Jamisson looked up at us as we entered the warehouse we were using as a temporary base. Dark circles under his eyes betrayed how little he had been sleeping. He waved us over to the table he sat at. He shuffled the papers spread in front of him into a loose pile then rubbed his eyes with the heels of his hands.
“Guardian Angel, Shadow, cards on the table,” Jamisson said when we sat down. “Debriefing time. Nothing makes sense and everything’s falling apart. Let’s see if we can sort this out. You first.” He pointed to Sean, who wore his new, lightweight costume.
“We were investigating rumors that the Anchor Boys had a power enhancer called ‘Randwulf,’ real name Randolph Ermen. In the process, we discovered that they had a tinker-made submarine base, which we evacuated, then told the coast guard to seize it.”
“Wait, what? A submarine?” I blurted out.
“Yeah. When we got back, Randwulf had somehow turned Davy Jones into a Nightmare and vanished in the chaos.”
Jamisson spoke. “Finding him is priority number one, but any leads we might have had were destroyed. We need to get as much information on him as we can from the remaining Anchor Boys.”
“So you want me to keep playing gang leader?” I said, my irritation seeping into my voice.
“We need that information,” Jamisson said. “We got what we could from Ransom, but there’s only so much we can get without crossing lines that I’d rather stay uncrossed. But that discussion can wait. Dr. Mind said you had some information for me about the Virtue conspiracy?”
“Yeah,” I said, then hesitated. I wasn’t sure how much to tell him. Wait, what would I gain from not telling him. Knowing what Temple can do is important. I opened my mouth to speak. but somehow my voice caught in my throat. What is wrong with me? I couldn’t mention it earlier either.
I started easy, explaining the details of the Virtue event, specifically mentioning the Temple Sun security officers, culminating with Savage and I interrogating Pierce Honnete and discovering his apparent innocence and being captured by armored Temple Sun agents. By the time I reached the end of the story, I did my best to silence my instincts to stop and didn’t leave out Temple’s brainwashing ability, and the fact that Oblivion can undo it. I shifted in my seat as I spoke, uncomfortable with sharing so much. Have I always been like this?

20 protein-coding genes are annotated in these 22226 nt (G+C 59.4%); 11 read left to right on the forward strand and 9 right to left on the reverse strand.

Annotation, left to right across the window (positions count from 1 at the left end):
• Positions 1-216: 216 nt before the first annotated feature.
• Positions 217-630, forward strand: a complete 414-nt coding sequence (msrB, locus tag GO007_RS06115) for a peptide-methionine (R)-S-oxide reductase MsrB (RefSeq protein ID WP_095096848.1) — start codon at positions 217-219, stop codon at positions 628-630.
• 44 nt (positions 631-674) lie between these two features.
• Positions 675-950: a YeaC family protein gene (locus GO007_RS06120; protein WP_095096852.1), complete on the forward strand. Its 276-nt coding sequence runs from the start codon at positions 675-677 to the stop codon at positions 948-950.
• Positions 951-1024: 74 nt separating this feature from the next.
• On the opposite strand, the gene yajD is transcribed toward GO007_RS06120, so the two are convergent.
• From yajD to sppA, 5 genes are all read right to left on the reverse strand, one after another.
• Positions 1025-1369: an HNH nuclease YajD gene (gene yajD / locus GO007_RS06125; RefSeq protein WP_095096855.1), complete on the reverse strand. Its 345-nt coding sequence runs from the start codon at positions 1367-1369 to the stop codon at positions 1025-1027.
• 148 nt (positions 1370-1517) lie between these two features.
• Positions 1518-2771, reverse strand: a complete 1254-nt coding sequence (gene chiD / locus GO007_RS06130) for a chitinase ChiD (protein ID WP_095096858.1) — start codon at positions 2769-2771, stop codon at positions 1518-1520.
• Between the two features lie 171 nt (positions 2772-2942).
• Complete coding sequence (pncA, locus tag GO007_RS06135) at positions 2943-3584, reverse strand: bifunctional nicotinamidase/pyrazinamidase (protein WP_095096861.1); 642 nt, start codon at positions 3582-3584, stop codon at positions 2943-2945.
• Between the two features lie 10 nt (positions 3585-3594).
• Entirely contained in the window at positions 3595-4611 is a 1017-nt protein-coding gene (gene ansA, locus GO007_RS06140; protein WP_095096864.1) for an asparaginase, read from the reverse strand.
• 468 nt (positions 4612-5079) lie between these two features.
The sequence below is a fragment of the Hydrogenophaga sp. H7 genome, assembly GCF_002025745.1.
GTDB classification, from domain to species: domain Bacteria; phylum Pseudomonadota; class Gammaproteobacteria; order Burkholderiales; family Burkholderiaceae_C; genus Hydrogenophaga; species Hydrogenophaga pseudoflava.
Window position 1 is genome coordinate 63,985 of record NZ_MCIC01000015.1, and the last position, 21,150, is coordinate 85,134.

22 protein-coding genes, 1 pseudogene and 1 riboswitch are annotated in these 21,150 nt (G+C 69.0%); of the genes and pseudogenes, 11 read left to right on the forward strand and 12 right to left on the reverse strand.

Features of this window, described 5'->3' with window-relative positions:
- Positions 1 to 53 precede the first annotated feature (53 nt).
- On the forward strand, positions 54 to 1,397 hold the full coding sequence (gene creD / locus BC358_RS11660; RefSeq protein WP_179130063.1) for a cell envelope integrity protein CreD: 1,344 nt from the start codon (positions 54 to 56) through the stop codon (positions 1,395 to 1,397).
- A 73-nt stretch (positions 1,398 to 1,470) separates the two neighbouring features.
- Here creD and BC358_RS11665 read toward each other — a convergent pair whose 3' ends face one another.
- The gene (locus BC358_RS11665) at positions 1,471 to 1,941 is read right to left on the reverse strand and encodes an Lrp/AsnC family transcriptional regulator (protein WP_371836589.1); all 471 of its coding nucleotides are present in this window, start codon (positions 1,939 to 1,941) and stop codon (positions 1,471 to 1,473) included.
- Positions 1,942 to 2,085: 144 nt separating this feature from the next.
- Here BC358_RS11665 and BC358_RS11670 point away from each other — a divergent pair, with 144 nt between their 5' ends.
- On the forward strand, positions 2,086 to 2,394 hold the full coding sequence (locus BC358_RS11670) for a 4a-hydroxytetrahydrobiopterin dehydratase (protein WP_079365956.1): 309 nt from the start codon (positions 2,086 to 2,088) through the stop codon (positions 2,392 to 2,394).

“So he has some connection with Virtue,” Jamisson said. “If they were providing event security and they knew when you were in Honnete’s hotel room.”
“Yeah, but he was just as surprised as we were. I think they may have had his room bugged,” I said. “And the security was provided locally, not brought in by the national branch.”
“So it’s possible that Brandon Lim, the Upright Man, was working with Temple,” Guardian Angel said. “Or some of his co-conspirators were.”
“I guess,” I said. “But I can’t see how their motivations line up. Temple wanted to kill Myriad, but Lim wanted to kill Plateau.”
“I think it’s likely that Lim had a longer plan in mind,” Jamisson said. “I’ve been studying the patterns in metahuman activity in the city since he showed up, and there are some odd coincidences,” he said. “I thought initially that he only planned the disbanding of the Wardens of Justice. After his arrest and the resulting media circus, an amendment was passed that lead to the disbandment of the Wardens of Tomorrow as well, which was also part of his stated goal. I got suspicious, and while I was in the hospital, I did some digging. His actions directly lead to to the arrest of the leadership of the Collswell City Specialists, kidnapping Emily to lead the Wardens of Tomorow right to their doorstep. I’m beginning to suspect that he may have planned the death of Davy Jones and now the attempted assassination of Myriad as well.”